older man sitting in a chair reviewing document for a Inheritance 1975 Act claim

If you are an eligible claimant under the Inheritance (Provision for Family and Dependants) Act 1975, it is essential you are aware of the time limit within which to bring your “1975 Act” claim.

What is the time limit for bringing a claim under the Inheritance (Provision for Family and Dependants) Act 1975?

This time limit is set out in section 4 of the 1975 Act, which says:

“An application for an order under section 2 of this Act shall not, except with the permission of the court, be made after the end of the period of six months from the date on which representation with respect to the estate of the deceased is first taken out (but nothing prevents the making of an application before such representation is first taken out).”

Briefly, section 2 of the 1975 Act sets out the types of order the court can make to successful claimants (such as the award of a lump sum payment). “Representation” means the grant of representation such as the grant of probate or the grant of letters of administration in an intestate estate.

Therefore, if a grant is dated say 1 March 2021, a 1975 claimant has just 6 months from 1 March 2021 within which to issue court proceedings applying for an order under the Act. If a claimant issues court proceedings beyond the expiry of the 6-month time limit, he or she is out of time to pursue a 1975 Act claim. This is a strict time limit.

Why are there strict time limits for bringing a 1975 Act claim?

The strict time limit is designed to bring certainty for personal representatives and beneficiaries alike where 1975 Act claims have been threatened against a deceased’s estate.

It also links with section 20 of the 1975 Act, which states that personal representatives shall not be liable for having distributed any part of the estate after the end of the six-month period from the date of the grant of representation.

When should an estate be distributed?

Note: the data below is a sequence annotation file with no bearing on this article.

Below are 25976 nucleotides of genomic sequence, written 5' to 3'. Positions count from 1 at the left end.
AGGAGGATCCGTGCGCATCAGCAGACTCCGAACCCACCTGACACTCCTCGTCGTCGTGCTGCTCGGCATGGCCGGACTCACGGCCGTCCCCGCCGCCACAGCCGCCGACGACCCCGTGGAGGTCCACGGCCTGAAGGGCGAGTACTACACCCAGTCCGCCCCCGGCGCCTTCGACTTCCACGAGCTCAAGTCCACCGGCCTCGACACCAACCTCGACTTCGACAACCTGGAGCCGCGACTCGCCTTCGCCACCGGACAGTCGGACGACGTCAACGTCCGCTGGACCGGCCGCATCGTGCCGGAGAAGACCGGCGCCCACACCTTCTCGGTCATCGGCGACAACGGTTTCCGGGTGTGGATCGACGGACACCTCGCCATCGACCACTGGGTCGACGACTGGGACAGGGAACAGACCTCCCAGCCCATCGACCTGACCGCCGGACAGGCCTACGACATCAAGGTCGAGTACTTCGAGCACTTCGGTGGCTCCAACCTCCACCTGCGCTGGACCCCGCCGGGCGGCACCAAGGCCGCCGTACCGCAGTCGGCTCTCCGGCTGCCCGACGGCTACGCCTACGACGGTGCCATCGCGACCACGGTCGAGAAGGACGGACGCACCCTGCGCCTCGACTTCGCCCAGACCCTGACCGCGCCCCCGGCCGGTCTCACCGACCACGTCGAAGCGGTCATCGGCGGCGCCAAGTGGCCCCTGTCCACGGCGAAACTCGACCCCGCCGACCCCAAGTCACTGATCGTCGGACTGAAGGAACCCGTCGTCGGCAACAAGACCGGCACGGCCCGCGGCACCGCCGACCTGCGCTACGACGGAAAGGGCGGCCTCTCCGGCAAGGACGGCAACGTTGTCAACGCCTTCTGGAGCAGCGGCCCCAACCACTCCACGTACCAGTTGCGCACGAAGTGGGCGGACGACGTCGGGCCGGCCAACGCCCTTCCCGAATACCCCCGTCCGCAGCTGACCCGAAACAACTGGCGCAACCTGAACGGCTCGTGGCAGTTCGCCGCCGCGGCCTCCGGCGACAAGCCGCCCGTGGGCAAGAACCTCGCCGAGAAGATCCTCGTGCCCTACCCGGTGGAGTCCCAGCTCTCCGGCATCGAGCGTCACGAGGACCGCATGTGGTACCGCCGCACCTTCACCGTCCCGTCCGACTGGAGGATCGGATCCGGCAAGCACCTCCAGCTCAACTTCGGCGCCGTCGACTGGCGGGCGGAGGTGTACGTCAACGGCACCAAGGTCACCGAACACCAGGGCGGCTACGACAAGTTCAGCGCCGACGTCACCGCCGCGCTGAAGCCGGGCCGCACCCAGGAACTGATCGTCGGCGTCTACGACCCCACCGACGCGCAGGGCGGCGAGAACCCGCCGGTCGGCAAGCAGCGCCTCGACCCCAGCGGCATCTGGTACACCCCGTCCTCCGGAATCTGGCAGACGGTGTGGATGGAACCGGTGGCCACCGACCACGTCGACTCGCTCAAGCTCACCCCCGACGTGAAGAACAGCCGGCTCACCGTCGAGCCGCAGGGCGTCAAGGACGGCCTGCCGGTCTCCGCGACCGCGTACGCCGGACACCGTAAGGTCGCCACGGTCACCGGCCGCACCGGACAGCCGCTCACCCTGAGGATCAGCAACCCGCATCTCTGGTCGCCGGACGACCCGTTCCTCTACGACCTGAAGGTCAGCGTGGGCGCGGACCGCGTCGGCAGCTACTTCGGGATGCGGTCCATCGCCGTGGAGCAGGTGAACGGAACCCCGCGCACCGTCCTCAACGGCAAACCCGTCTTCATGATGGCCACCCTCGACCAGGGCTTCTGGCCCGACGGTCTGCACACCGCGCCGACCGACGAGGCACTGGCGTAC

It is good practice not to distribute the estate immediately after the six-month time limit has expired. It is prudent to wait at least ten months in total from the date of the grant. This is because 1975 Act claimants sometimes issue court proceedings just before the six-month time limit expires and then have a period of four months within which to “serve” (or deliver) the court claim. Claimants can leave it very late to serve proceedings, but they are permitted to do so by the court rules.

If 1975 Act proceedings are served, the estate cannot then be distributed until the claim is resolved either by way of judgment of the court, or terms of settlement recorded in a court order. The personal representatives are also obliged to act neutrally throughout.

What to do if you have a potential claim under the Inheritance (Provision for Family and Dependants) Act 1975?

If you consider you have a potential 1975 Act claim, we recommend you contact us as soon as possible to discuss it, before time runs out.

The next article in this series will address extending the time limit when bringing a 1975 Act claim. For more information on 1975 Inheritance Act, please read the following article:

This is the first of two articles. The second article looks at Inheritance 1975 Act – extending the time limit for bringing a claim.